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Research report 464 Incorporating travel time reliability in the estimation of assignment models

Published: | Category: Transport demand management , Research programme , Research & reports | Audience: General

Route choice is determined by some function of mean travel time and distance on the routes available in most traffic assignment models. Increasing traffic volumes on a route increases delay, making a particular route less desirable.

The NZ Transport Agency (2010) Economic evaluation manual allows the benefits of improved network reliability to be monetised. However, our network models are unable to provide a convenient means of calculating the road user responses to travel time variability.

Route choice is a more complex issue than a comparison of relative travel times and distance. It appears that road users are also considering travel time variability in their route choice. Variability may occur as a result of congestion in cities or on any network as a result of road geometry, a high volume of heavy vehicles on narrow steep roads, or other reasons.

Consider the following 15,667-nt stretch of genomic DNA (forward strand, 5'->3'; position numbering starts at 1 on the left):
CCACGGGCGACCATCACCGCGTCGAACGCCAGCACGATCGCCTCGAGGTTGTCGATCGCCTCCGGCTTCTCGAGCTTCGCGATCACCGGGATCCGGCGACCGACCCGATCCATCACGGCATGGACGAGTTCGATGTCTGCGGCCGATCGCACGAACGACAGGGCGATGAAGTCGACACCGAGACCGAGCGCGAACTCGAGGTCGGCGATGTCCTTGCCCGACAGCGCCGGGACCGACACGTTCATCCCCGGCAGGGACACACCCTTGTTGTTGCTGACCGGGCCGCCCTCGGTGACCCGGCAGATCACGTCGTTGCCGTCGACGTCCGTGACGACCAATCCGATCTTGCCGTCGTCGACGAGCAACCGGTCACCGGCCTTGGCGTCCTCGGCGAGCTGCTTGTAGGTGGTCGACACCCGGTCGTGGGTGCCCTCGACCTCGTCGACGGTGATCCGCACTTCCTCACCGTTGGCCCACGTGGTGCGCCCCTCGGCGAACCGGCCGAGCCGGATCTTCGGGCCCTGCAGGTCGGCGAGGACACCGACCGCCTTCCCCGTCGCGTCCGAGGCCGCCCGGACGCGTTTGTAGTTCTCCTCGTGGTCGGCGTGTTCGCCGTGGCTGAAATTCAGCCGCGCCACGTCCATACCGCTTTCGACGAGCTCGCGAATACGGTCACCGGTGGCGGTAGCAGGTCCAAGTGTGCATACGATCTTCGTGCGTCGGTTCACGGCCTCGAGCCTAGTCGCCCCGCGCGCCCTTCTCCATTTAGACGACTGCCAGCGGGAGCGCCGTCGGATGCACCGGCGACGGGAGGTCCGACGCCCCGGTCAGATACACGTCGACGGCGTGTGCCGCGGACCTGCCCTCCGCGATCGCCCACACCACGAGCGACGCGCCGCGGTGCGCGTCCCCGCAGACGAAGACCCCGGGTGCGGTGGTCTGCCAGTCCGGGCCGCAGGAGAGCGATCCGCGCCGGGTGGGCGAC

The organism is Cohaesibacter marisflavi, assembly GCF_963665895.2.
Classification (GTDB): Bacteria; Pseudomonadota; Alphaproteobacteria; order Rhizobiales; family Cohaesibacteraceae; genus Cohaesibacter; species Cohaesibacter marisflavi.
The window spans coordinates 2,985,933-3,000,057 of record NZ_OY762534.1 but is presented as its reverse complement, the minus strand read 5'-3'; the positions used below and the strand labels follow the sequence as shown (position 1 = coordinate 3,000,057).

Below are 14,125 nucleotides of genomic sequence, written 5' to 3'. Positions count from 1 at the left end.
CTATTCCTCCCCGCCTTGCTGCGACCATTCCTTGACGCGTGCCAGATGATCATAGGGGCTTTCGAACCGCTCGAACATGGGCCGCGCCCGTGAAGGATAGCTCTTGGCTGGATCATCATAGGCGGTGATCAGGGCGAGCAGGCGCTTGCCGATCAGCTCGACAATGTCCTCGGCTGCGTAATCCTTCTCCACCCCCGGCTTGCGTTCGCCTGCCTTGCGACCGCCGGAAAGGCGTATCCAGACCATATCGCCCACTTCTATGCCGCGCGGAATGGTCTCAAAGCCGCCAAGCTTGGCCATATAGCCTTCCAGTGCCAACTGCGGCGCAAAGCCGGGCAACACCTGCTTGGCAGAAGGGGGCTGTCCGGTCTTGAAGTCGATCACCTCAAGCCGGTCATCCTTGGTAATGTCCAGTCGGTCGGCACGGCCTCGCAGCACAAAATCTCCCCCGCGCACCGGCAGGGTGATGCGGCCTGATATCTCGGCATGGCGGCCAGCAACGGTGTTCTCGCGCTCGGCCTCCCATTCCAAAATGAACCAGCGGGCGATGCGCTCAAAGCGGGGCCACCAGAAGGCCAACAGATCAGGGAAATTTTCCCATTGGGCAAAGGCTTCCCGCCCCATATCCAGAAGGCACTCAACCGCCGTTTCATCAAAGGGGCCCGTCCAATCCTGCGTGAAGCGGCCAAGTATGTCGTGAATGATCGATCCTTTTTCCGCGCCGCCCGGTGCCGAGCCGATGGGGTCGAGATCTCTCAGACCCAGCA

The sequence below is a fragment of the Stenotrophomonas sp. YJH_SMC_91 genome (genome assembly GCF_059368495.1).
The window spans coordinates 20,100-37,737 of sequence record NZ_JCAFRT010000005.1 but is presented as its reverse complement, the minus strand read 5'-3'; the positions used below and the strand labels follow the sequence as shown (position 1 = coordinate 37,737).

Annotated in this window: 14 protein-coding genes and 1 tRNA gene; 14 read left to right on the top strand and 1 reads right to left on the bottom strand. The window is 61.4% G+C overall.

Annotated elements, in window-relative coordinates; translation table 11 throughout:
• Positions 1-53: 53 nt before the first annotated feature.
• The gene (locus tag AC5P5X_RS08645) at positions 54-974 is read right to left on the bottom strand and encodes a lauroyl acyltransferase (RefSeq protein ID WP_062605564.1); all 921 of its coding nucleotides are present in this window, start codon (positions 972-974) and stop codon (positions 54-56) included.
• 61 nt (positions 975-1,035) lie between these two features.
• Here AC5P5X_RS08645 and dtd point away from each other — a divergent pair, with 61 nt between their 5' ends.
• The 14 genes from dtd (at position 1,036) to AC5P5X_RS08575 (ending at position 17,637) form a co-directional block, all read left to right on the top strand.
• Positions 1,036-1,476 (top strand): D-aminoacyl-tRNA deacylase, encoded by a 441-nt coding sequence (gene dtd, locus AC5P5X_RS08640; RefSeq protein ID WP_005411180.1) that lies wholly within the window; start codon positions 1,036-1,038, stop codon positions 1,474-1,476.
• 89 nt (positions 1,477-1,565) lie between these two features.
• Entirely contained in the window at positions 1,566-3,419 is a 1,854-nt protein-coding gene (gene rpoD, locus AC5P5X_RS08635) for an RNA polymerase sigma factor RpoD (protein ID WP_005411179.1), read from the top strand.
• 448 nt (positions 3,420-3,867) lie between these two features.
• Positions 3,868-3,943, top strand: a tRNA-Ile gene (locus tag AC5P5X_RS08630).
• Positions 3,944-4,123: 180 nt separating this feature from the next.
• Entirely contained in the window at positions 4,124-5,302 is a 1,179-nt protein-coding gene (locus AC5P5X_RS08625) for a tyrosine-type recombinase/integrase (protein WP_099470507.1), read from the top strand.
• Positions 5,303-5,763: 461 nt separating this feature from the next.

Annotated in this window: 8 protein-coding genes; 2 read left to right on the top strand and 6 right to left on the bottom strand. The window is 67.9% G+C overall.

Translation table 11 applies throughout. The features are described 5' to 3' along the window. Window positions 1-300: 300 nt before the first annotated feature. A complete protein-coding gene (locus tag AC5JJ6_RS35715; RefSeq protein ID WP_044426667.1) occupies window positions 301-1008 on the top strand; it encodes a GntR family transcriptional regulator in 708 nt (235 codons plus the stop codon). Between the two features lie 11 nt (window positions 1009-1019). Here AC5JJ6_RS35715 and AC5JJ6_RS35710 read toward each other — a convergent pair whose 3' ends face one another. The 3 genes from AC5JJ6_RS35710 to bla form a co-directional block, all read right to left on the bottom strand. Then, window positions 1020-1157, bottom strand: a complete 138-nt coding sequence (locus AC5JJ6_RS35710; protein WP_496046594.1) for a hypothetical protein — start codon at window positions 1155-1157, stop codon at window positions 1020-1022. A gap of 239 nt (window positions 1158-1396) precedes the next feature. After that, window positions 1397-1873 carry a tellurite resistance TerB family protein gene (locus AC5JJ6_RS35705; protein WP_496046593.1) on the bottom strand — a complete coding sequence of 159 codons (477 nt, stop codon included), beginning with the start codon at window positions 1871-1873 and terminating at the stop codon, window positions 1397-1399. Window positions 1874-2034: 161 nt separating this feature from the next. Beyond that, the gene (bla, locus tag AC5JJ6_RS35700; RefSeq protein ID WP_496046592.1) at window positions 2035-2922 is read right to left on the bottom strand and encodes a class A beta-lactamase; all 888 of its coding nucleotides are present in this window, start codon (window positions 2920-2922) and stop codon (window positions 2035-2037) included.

This research was carried out during 2008 to 2011 using Wellington data and sought to identify a methodology that best incorporated travel time variability into route choice models. The research determined the most useful formulation for use in models and the appropriate measure of travel time variability.

Keywords: assignment, coefficient of variation, congestion index, NZ Transport Agency, reliability, route choice, travel time, variability

Publication details

  • Author:
  • Published: December 2011
  • Reference: 464
  • ISBN/ISSN: ISBN 978-0-478-38079-8 (print); ISBN 978-0-478-38078-1 (electronic)